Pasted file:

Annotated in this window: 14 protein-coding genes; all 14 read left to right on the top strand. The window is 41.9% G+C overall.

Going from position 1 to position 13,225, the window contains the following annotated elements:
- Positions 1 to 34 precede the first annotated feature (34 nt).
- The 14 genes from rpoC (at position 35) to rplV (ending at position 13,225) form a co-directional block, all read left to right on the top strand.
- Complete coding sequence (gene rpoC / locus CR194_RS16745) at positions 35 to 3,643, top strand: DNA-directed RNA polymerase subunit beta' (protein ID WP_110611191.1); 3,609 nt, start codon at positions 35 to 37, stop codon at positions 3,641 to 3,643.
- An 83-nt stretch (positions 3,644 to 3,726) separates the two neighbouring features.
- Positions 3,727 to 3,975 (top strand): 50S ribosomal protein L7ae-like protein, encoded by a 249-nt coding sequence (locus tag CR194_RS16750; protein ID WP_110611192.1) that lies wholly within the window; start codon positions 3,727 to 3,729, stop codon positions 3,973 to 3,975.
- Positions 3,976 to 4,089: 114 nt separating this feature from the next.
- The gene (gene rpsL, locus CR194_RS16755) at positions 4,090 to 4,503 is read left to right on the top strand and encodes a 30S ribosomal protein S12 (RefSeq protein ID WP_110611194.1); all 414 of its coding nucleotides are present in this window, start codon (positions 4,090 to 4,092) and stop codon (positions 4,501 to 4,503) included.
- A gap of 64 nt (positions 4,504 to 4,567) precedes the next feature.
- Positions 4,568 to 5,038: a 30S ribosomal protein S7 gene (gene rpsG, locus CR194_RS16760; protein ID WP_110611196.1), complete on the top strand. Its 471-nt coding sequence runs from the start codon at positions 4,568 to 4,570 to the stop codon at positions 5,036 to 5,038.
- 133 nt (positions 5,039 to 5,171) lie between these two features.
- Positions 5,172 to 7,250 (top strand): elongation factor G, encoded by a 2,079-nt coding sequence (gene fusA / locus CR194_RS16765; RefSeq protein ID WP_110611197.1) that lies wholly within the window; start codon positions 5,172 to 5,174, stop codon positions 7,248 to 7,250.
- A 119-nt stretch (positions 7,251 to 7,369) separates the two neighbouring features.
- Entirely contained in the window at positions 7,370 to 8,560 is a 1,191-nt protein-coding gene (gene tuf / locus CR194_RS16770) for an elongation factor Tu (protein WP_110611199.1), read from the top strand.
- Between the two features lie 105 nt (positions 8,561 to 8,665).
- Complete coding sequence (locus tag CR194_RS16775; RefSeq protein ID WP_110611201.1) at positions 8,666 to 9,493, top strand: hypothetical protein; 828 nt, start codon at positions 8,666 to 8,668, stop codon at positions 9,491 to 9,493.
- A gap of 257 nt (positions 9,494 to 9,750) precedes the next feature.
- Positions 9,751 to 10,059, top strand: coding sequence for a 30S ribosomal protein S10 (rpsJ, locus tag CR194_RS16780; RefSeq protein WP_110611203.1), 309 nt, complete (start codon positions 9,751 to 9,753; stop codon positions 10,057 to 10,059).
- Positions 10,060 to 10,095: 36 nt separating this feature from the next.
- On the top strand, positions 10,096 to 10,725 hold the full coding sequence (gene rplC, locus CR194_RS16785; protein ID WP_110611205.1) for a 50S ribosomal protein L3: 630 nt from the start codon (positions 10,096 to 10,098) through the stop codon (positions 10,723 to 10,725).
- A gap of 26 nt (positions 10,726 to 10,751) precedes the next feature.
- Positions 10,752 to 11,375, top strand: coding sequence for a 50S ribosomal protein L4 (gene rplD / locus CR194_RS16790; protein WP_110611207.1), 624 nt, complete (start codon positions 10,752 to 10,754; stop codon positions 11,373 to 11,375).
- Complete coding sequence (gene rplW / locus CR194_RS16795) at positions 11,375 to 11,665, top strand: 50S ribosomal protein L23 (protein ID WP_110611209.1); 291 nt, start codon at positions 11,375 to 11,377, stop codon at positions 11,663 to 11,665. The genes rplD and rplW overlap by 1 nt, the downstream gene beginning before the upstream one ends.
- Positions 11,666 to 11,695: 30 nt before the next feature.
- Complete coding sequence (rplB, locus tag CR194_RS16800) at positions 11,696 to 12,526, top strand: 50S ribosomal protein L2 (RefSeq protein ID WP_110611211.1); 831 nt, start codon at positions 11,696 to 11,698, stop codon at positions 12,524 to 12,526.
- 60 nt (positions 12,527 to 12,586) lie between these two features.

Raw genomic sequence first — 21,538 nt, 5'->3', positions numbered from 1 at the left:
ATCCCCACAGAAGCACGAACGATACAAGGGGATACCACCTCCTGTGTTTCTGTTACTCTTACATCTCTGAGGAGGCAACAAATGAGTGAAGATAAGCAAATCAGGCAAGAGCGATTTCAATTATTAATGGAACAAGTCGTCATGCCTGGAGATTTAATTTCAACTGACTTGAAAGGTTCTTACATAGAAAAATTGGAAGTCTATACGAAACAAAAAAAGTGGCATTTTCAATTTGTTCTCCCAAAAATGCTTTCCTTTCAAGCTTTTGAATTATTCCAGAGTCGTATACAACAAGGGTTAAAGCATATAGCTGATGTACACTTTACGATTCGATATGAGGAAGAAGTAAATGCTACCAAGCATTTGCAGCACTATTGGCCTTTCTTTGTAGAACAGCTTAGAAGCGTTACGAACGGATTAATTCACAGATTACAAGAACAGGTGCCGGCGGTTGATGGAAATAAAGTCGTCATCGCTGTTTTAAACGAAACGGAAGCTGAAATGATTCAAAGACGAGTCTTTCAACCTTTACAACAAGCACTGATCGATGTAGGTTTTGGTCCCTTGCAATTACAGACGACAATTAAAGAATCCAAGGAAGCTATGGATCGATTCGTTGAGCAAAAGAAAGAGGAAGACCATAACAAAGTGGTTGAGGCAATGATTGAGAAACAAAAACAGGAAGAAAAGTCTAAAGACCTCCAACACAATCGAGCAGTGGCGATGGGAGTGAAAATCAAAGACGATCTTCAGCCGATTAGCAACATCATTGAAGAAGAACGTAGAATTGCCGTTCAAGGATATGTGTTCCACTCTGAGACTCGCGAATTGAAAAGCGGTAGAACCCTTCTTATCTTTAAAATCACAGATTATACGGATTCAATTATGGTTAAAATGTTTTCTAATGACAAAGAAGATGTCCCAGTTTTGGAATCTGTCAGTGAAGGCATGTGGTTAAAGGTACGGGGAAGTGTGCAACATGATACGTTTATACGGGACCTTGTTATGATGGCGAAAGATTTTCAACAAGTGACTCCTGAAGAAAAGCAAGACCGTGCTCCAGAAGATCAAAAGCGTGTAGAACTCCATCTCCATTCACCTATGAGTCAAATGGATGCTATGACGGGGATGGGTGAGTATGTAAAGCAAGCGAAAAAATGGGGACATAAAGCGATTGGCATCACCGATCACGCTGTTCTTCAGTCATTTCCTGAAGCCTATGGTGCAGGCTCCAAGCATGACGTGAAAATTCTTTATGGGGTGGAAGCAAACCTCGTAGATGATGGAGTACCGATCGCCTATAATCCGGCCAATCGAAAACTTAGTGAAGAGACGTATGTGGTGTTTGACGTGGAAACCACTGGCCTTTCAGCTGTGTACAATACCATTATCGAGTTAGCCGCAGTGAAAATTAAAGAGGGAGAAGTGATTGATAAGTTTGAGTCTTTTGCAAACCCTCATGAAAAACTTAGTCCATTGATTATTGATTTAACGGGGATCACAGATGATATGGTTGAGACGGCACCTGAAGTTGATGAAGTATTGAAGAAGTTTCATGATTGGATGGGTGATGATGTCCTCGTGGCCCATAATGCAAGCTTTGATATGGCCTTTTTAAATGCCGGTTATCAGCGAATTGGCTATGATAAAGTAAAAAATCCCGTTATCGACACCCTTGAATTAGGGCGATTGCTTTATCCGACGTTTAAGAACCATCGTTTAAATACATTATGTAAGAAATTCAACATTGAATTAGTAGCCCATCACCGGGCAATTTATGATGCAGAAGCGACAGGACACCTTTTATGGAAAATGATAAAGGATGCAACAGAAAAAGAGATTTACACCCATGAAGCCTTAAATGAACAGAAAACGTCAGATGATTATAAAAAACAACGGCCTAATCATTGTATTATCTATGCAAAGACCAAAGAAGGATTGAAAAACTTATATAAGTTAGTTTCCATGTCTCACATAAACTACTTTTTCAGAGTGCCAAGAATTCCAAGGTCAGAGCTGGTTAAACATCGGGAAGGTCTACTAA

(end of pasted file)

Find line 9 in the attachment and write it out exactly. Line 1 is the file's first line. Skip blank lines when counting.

- The gene (gene rpsL, locus CR194_RS16755) at positions 4,090 to 4,503 is read left to right on the top strand and encodes a 30S ribosomal protein S12 (RefSeq protein ID WP_110611194.1); all 414 of its coding nucleotides are present in this window, start codon (positions 4,090 to 4,092) and stop codon (positions 4,501 to 4,503) included.